Confidence AdviceLB's Corner
My Lightbulb Moment – Microaggression or Micro-Assertion?

You’ve heard of microaggressions – subtle yet offensive comments / actions that communicate negative attitudes. They’re as painful as they are unintentional sometimes, and they show us how people really feel.

Lightbulb moment: As women, we need more micro ASSERTIONS. As a gender we’re known for not speaking up, jumping in, raising our hands and taking risks. We don’t take up our space, use our voice, or stand up for ourselves as much as the guys, and as a result, we’re often taken advantage of, passed over, and under-appreciated.  I’m not saying let’s get aggressive, let’s get assertive and let’s do it in tiny ways OFTEN.

Listen, I’ve learned during 25 years in adult education that changing behavior isn’t about knowing WHAT to do, it’s the WHEN and HOW to do it. “Speak up” is a great theoretical piece of advice, but “At the start of the meeting, clearly state your role and goal” is much more actionable right?  Small moment, small move, big effect: Micro Assertion!

One of the most powerful things we do in our #GirlsClub certification cohorts and our on-demand subscribers is surround our women with powerful role models. Women at the top of their game sharing real stories of fears and victories in full transparency so we can see all of their glorious bad-assery.  They show us hard things can be done and it’s not that they weren’t afraid. It’s that they were brave enough to do it anyway. And when we see one woman do it, we know we can too right?

So how do all these things come together?  Micro-assertions. Identifying, communicating, and then trying tiny acts of assertiveness so we get faster triggers on when to try them and build some muscle memory executing them.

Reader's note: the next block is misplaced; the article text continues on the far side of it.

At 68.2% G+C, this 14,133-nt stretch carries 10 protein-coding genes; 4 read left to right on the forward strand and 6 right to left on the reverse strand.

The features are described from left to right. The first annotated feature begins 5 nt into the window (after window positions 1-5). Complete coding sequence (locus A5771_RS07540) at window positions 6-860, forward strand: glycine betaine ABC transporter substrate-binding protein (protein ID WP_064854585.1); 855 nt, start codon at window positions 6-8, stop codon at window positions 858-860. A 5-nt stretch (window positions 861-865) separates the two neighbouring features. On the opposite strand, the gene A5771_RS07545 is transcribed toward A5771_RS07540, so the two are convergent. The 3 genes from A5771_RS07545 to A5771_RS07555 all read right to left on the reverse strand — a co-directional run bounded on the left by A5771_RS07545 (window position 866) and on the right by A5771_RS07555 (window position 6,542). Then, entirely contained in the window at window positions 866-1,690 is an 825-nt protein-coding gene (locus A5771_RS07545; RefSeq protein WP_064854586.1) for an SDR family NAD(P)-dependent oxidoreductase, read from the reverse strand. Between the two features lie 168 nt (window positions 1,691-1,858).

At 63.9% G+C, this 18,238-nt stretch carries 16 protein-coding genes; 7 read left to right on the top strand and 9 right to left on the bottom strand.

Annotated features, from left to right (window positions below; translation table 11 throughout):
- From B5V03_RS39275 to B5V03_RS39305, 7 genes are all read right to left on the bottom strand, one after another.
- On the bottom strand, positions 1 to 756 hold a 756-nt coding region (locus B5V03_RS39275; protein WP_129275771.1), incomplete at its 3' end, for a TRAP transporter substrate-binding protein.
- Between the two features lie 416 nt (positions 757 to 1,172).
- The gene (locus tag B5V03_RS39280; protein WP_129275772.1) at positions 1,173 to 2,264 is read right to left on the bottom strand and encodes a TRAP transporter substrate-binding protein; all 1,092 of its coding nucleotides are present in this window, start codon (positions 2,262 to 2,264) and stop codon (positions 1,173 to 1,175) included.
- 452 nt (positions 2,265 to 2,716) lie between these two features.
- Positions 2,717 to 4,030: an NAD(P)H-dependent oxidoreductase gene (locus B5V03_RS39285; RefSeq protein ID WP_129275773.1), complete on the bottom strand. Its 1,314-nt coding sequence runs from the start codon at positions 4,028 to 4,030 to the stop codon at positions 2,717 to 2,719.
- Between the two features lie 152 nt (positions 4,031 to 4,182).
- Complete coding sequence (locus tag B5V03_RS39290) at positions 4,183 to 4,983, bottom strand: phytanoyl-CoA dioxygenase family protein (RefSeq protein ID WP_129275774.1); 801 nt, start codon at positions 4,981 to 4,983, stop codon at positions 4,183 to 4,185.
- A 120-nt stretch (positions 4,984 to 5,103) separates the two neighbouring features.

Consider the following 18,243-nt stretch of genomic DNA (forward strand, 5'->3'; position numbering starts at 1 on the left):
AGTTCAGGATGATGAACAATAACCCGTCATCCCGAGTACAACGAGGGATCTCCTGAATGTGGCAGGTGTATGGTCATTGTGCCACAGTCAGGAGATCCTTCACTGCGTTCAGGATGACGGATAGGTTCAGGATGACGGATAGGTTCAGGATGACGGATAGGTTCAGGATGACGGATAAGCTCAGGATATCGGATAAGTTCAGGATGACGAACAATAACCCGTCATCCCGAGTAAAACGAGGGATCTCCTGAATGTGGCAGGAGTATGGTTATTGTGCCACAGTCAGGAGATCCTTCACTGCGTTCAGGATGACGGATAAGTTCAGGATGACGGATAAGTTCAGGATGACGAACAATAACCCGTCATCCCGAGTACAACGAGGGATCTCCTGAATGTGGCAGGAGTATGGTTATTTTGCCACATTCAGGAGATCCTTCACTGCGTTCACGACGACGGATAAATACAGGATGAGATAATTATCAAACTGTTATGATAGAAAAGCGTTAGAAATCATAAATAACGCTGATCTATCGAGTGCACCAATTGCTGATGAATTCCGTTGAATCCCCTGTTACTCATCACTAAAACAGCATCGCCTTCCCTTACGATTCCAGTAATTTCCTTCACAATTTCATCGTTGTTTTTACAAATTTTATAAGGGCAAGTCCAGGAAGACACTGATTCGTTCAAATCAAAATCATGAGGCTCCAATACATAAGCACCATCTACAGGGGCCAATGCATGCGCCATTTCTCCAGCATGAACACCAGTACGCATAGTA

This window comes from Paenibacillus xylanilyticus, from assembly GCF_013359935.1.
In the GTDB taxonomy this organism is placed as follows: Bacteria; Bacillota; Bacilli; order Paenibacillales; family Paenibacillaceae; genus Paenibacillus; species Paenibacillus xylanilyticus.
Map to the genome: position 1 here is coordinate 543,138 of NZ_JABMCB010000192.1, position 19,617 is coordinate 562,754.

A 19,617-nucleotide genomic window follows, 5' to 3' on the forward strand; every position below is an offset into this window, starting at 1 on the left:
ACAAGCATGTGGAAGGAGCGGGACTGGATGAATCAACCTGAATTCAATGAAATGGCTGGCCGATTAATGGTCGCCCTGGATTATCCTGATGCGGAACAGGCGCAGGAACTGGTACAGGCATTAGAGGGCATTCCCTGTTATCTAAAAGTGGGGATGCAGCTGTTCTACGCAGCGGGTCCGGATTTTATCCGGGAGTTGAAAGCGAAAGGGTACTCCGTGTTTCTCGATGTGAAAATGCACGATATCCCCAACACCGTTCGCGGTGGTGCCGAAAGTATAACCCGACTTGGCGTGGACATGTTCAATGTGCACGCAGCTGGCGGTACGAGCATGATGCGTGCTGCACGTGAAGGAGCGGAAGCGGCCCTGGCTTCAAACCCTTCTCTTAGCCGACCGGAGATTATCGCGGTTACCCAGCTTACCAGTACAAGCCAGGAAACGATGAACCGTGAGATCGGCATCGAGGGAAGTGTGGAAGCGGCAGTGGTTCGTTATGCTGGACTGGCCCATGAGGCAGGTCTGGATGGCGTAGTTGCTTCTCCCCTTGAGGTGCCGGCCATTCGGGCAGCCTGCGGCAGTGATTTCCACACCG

Are you feeling me?


  • When you’re asked in a meeting to own something you can’t or shouldn’t.  Say,

 “Thanks Bob. Let’s address that one offline, I may need to move some things around.”

It’s tiny. It’s easy. It may happen a lot. It isn’t yes, it isn’t no, it’s speaking up and giving you time and a conversation to get what you really need (more time, new priorities, an assistant). 

  • You enter a zoom room for a big meeting and you’re early. The instinct may be to hide, but now is the time to turn the camera on, square your shoulders, smile, and call people out by name to meet them.  Like this, 

“Good morning! Looks like we’re a few minutes early.  I’m Lauren, I own the technical solution. Kate? Do I see you are here?”

  • (This one recently happened to me). I noticed I was feeling really frustrated with a contractor. Lists of issues were streaming through my head and keeping me up at night. But, I was talking to myself and my husband and NOT the offending worker.  

Micro Assertion:

I took note of my feelings and pinpointed my exact issue. Then I sent a short note stating un-emotionally how I felt and that we needed to meet soon. (This made sure the meeting would happen, that my intention was clear, and I wouldn’t chicken out!).  

The day of the meeting I kicked us off with my desire to “clear the air and get back on track.”

This isn’t rocket science, but I don’t have a long history of speaking up when I’m feeling infringed upon or disappointed.  The micro-assertion here is stopping to ask yourself,

“How do I feel about this?”  Have I communicated that?

And then buying myself time if I need it to plan, deescalate, plan, and thoughtfully respond (vs. react).

Try it two to three times this week.  Stop and check in. What are you “taking” you maybe shouldn’t be?

Unapologetically owning our gifts and power and getting what we deserve is not just about the big moves. It’s about building habits, recognizing opportunities, and feeling more and more confident in taking them consistently.

I’d LOVE to hear your example of a micro-assertion. I’ll put it in my next blog!  Email me at [email protected] (<- that’s my first company, I’m too busy to check two emails) .


  • The situation / scene – when you walk into the meeting room
  • The fear or challenge – and you want to take a seat in the back
  • The micro-assertion – instead you take a seat at the table and spread your things out a little

The payoff – taking up your space shows others you feel like you belong and send a message of power.

Have you got one?  Send me your subtle power move!